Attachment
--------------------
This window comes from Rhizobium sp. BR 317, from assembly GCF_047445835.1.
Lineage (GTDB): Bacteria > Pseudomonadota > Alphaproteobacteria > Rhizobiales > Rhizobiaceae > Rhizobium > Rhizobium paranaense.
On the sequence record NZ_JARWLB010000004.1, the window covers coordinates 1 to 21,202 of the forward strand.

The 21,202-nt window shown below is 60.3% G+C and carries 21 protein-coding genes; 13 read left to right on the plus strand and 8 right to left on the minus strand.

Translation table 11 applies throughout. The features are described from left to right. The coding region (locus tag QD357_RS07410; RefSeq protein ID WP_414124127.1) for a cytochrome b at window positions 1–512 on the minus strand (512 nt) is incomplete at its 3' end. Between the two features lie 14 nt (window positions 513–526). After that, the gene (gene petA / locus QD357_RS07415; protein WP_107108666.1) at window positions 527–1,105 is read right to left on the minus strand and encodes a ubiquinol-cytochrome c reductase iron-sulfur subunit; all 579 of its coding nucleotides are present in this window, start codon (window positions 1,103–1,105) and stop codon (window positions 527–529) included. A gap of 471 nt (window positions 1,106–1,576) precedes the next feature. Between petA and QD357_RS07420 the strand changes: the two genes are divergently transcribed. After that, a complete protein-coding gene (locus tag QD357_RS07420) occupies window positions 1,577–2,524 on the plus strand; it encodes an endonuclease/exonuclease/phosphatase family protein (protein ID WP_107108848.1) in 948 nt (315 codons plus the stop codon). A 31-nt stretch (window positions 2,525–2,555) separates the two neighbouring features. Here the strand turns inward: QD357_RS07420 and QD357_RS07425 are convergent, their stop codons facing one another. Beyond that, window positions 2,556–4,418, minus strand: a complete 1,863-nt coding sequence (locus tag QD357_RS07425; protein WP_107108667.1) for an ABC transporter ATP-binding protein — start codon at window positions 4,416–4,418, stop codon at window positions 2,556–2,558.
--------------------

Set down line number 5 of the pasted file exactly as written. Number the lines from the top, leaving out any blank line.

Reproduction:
Translation table 11 applies throughout. The features are described from left to right. The coding region (locus tag QD357_RS07410; RefSeq protein ID WP_414124127.1) for a cytochrome b at window positions 1–512 on the minus strand (512 nt) is incomplete at its 3' end. Between the two features lie 14 nt (window positions 513–526). After that, the gene (gene petA / locus QD357_RS07415; protein WP_107108666.1) at window positions 527–1,105 is read right to left on the minus strand and encodes a ubiquinol-cytochrome c reductase iron-sulfur subunit; all 579 of its coding nucleotides are present in this window, start codon (window positions 1,103–1,105) and stop codon (window positions 527–529) included. A gap of 471 nt (window positions 1,106–1,576) precedes the next feature. Between petA and QD357_RS07420 the strand changes: the two genes are divergently transcribed. After that, a complete protein-coding gene (locus tag QD357_RS07420) occupies window positions 1,577–2,524 on the plus strand; it encodes an endonuclease/exonuclease/phosphatase family protein (protein ID WP_107108848.1) in 948 nt (315 codons plus the stop codon). A 31-nt stretch (window positions 2,525–2,555) separates the two neighbouring features. Here the strand turns inward: QD357_RS07420 and QD357_RS07425 are convergent, their stop codons facing one another. Beyond that, window positions 2,556–4,418, minus strand: a complete 1,863-nt coding sequence (locus tag QD357_RS07425; protein WP_107108667.1) for an ABC transporter ATP-binding protein — start codon at window positions 4,416–4,418, stop codon at window positions 2,556–2,558.